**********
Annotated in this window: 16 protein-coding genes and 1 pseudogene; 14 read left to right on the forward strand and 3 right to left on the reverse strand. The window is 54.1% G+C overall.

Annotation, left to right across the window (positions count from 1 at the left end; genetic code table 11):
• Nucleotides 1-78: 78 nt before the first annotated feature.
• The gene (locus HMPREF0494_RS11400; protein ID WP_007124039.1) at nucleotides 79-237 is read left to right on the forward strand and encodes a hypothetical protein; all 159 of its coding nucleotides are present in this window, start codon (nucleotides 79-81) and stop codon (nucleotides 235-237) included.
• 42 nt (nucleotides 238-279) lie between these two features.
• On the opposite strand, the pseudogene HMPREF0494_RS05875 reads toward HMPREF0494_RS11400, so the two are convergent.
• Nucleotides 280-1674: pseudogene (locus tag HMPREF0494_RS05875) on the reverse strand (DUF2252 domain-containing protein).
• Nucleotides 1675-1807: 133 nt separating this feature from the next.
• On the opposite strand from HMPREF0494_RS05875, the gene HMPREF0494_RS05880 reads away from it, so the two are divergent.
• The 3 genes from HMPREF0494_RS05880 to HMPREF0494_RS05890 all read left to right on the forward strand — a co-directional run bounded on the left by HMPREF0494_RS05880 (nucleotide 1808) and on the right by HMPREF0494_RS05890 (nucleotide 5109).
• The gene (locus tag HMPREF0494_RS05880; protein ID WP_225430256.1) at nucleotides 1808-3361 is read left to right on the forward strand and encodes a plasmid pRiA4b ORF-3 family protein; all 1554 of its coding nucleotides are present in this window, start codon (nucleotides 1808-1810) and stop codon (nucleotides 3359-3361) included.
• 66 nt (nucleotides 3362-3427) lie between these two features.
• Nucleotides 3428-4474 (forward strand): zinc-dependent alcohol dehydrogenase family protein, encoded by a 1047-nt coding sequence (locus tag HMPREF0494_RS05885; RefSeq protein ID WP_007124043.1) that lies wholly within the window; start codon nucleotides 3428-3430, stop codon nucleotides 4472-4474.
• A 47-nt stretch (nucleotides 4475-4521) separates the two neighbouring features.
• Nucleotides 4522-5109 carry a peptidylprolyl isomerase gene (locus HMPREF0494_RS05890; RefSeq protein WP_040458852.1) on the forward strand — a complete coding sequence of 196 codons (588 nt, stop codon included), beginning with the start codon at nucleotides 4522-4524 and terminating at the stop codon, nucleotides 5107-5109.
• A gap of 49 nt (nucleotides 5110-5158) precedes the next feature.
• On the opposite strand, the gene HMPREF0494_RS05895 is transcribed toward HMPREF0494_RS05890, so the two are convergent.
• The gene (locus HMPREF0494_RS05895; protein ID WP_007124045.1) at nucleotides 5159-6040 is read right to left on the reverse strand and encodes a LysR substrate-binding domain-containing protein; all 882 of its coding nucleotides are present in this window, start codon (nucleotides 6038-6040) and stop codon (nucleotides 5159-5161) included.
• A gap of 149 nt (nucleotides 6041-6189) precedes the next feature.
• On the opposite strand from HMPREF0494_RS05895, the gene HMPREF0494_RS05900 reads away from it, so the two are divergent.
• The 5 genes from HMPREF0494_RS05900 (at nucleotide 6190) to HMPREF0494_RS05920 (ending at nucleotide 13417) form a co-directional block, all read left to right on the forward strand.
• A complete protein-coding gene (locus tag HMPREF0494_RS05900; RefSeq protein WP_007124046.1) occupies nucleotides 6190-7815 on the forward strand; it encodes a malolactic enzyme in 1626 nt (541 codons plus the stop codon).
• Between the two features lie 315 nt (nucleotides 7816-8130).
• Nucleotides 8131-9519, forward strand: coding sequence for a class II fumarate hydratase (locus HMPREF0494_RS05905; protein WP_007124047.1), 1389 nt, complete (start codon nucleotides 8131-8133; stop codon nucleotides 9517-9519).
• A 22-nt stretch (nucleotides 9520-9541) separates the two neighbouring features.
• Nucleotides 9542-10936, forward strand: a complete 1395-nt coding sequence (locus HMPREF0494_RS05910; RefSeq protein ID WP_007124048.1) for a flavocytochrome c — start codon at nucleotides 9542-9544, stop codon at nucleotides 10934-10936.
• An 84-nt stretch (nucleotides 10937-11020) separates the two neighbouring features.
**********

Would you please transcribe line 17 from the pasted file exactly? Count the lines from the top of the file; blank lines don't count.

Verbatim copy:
• On the opposite strand, the gene HMPREF0494_RS05895 is transcribed toward HMPREF0494_RS05890, so the two are convergent.